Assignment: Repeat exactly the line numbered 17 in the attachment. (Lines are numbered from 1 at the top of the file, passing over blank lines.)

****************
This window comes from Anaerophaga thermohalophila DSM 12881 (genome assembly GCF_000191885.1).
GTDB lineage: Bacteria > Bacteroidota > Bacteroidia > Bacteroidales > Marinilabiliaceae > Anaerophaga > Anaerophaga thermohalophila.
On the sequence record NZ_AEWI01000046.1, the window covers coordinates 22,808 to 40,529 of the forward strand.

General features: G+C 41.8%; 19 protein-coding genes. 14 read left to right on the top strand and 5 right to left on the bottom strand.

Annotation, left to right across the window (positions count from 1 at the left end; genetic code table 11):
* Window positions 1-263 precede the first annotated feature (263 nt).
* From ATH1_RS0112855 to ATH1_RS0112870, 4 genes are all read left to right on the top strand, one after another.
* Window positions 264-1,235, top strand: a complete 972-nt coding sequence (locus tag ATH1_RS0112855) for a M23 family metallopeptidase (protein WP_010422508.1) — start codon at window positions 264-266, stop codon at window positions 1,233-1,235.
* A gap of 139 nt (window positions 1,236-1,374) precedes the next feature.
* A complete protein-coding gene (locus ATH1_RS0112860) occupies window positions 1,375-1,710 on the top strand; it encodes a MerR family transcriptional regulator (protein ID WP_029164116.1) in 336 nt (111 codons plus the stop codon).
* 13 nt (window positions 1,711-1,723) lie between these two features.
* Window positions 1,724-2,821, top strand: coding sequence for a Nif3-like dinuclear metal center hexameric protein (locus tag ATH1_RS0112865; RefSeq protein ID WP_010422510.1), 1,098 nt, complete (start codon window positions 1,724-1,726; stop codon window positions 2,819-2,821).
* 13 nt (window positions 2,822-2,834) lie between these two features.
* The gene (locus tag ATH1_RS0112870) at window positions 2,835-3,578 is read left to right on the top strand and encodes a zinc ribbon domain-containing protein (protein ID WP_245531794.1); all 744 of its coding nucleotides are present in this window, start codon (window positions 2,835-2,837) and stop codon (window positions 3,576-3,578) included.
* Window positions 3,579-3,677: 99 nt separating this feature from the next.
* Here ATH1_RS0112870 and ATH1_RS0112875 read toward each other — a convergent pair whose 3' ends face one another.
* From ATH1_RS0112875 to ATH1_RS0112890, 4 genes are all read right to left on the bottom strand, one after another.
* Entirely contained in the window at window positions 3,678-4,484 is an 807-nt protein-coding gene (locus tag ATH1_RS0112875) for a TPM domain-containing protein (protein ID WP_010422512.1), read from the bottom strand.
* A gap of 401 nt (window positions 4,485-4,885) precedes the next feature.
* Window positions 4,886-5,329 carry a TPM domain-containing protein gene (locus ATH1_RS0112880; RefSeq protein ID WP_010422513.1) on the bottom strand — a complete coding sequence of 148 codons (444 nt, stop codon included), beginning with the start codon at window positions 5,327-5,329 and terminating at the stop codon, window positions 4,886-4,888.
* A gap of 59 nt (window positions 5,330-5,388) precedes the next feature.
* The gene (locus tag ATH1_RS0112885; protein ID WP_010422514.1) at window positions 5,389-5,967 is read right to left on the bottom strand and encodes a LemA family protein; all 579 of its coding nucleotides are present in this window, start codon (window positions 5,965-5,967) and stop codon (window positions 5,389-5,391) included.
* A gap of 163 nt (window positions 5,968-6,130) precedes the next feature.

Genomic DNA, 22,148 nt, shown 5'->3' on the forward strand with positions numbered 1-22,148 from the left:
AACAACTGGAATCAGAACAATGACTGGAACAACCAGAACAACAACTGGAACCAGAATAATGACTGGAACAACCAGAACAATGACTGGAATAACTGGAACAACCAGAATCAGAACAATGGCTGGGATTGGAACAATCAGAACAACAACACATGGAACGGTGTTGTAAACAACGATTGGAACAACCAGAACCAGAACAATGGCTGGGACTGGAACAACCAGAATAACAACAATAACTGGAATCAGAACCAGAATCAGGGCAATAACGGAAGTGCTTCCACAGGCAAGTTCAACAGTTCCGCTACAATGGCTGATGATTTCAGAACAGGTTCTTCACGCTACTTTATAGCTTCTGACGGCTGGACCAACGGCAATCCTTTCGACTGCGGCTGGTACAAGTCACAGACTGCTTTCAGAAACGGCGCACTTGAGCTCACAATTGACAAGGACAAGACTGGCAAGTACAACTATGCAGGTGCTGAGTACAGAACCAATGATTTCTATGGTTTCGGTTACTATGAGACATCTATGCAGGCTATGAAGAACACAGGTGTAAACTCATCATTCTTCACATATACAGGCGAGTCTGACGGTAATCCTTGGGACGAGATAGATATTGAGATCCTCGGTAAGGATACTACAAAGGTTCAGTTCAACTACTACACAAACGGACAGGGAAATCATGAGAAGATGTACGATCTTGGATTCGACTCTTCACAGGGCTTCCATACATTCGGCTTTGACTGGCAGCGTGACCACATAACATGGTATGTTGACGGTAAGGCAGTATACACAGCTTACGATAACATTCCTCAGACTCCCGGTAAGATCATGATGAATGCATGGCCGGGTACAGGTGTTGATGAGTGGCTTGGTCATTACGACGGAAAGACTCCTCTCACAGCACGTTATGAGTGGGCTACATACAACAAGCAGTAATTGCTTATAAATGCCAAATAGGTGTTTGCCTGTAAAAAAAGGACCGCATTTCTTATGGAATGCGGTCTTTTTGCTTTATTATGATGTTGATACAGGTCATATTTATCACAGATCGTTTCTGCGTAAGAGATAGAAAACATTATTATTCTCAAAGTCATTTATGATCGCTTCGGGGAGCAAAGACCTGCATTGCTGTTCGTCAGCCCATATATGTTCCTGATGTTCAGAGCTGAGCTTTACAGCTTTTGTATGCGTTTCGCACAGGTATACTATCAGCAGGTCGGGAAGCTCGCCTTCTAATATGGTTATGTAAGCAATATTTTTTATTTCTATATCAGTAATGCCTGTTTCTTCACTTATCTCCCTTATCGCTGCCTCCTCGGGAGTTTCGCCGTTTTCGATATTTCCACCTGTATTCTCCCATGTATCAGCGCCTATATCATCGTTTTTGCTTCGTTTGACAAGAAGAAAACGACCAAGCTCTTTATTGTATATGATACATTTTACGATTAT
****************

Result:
* From ATH1_RS0112875 to ATH1_RS0112890, 4 genes are all read right to left on the bottom strand, one after another.